The CNBC network revealed that the UAE paid 374 million dollars to an advisor of former US President Donald Trump to gain political influence.
The network stated that a new indictment against Thomas Barrack reveals that he received funds from the UAE’s sovereign wealth fund, totalling $374 million, to pressure the Trump administration illegally in favour of the UAE.
Barrack, who headed the inaugural Trump Fund for 2017 and was a frequent guest in the White House, was secretly lobbying the Trump administration for the UAE between 2016 and 2018.
Barrack pleaded not guilty to a previous indictment on seven criminal counts last year and is awaiting trial, scheduled for this year.
The new indictment charges Barrack with nine criminal charges, including acting as an unregistered foreign agent and making false statements to authorities.
The indictment did not name the Emirati company that made the financial pledges. Barrack is the founder of the digital infrastructure-focused private equity firm DigitalBridge Group, formerly Colony Capital.
The American Inside Arabia website has previously highlighted the dangers of the UAE’s conspiracies to gain influence and use its links and resources to influence American policymakers.
The website considered that the arrest of Thomas Barrack, an ally of former US President Donald Trump, who is accused of working for the UAE government inside the White House, is only the tip of the iceberg.
The site said that it is surprising that while criticism directed at Saudi Arabia, Iran or the Assad regime is a way to mobilize support for any presidential candidate in the United States of America, the actions and policies of the UAE often go unnoticed.
It noted that most ordinary Americans associate the UAE with luxury hotels and malls more than with rogue and illegal behaviour.
Therefore, many did not pay attention to the statements of a former US State Department official who described Abu Dhabi Crown Prince Mohammed bin Zayed. “We made a little Frankenstein by transferring billions of dollars in technology related to weapons and surveillance to the UAE over the past two decades.”
The site says that Barrack (in addition to the American citizen Matthew Grimes and the Emirati Rashid Sultan Rashid Al-Malik Al-Shehhi) benefited from his position as a prominent advisor in the Trump campaign to “advance the interests of the UAE and provide it with intelligence by order of senior officials in the Emirates.”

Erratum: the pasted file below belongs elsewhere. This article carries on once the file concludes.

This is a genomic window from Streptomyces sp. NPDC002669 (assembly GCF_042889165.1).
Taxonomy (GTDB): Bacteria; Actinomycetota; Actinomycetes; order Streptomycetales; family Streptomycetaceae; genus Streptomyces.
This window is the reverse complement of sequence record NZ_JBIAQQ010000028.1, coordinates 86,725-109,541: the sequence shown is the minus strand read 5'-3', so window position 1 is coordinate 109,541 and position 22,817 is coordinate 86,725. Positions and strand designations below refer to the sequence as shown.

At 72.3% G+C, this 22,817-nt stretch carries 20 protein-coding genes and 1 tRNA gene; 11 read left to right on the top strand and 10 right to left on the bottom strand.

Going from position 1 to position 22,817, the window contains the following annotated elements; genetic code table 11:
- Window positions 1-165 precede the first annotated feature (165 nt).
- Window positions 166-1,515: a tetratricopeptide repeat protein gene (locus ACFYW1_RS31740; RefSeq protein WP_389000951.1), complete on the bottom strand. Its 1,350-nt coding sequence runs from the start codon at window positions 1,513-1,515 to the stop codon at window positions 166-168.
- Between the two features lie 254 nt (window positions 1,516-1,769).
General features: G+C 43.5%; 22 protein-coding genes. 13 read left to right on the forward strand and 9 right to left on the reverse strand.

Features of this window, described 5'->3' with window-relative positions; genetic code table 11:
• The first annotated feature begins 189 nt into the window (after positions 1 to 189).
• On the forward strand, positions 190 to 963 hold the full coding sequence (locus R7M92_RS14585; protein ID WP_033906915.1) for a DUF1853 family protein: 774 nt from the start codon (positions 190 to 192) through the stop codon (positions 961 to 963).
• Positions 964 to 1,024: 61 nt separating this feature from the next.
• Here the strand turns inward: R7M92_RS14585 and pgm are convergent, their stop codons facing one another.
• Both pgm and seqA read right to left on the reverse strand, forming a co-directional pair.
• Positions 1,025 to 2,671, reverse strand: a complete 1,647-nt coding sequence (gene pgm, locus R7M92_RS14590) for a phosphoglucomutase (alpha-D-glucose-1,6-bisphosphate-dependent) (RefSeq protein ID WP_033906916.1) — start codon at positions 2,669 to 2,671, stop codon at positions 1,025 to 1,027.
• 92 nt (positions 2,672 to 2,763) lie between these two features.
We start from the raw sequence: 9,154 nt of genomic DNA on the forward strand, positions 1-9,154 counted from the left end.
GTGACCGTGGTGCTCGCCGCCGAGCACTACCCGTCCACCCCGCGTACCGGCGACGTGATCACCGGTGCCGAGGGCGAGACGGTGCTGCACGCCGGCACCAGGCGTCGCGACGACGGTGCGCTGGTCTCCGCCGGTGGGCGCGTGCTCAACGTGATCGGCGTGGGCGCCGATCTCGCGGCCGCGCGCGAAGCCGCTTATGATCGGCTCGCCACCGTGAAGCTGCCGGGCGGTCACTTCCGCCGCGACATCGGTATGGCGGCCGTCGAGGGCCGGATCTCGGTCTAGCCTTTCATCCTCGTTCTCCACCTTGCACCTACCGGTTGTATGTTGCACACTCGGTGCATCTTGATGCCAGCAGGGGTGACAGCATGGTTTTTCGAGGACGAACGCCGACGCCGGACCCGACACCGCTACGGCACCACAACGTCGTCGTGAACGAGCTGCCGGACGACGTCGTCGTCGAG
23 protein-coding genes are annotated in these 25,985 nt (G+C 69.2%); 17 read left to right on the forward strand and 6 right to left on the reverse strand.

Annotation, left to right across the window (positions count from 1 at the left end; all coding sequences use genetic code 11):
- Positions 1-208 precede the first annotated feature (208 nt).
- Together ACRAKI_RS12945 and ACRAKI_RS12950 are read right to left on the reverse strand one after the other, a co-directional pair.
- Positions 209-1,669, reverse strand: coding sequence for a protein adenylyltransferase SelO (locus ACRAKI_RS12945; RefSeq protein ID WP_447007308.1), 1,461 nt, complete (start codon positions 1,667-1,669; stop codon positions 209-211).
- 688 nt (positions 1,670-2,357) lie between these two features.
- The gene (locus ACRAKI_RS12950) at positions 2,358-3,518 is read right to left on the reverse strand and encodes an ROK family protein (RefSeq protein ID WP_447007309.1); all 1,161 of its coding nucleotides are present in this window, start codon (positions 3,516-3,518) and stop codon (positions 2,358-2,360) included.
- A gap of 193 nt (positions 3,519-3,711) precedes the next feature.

According to him, according to the indictment issued by the US Department of Justice, Barrack referred to Al-Shehhi as “the UAE’s secret weapon” to promote its foreign political agenda in the United States.
According to the documents, they included many examples indicating that Barrack, Al-Shehhi and Grimes took many steps in America to advance the interests of the UAE. For example, in May 2016, Barak inserted language praising the UAE in Trump’s campaign speech on US energy policy.
Barak emailed an advance draft of the letter to al-Shehhi for delivery to senior Emirati officials, who praised what he had done.
“You made it for our team back home,” Barrack said in the email, referring to the UAE.
The site adds that Barack also used an encrypted messaging service on his mobile phone to communicate directly with senior officials in the UAE about his efforts to influence the Trump administration after he took office in 2017.
Yet these newly discovered Emirati criminal efforts to shape US policy in its favour are only the tip of the iceberg, he wrote.
“It is important to remember that Bin Zayed told Trump, through his envoy, George Nader, that he is enthusiastic with the Saudi Crown Prince, Mohammed bin Salman, to support Trump’s victory in the 2016 US presidential election against Hillary Clinton”.
After this offer of help, George Nader was quickly adopted as a close ally by Trump campaign advisers and frequently met with Trump’s son-in-law, Jared Kushner, and Michael Flynn, who became the president’s first national security adviser, The New York Times said.
At the time, Nader, with the help of former Blackwater CEO Eric Prince, pushed individuals in the Trump administration to green-light the use of private military contractors to serve the UAE in the Middle East.
It should be noted that Nader was convicted and imprisoned for the sexual exploitation of 10 children in the Czech Republic in 2003 and also pleaded guilty in the United States to the sex trafficking of a minor and the transmission of child pornography in 2020.
However, the main point here is the UAE’s transformation into one of the most influential powers in Washington with a high cost to democracy and human rights.
Reports show that the Emirati lobby has paid more than $132 million since 2011 (according to the announced figures) to secure Emirati interests in Washington, making it the largest spender among Middle Eastern countries.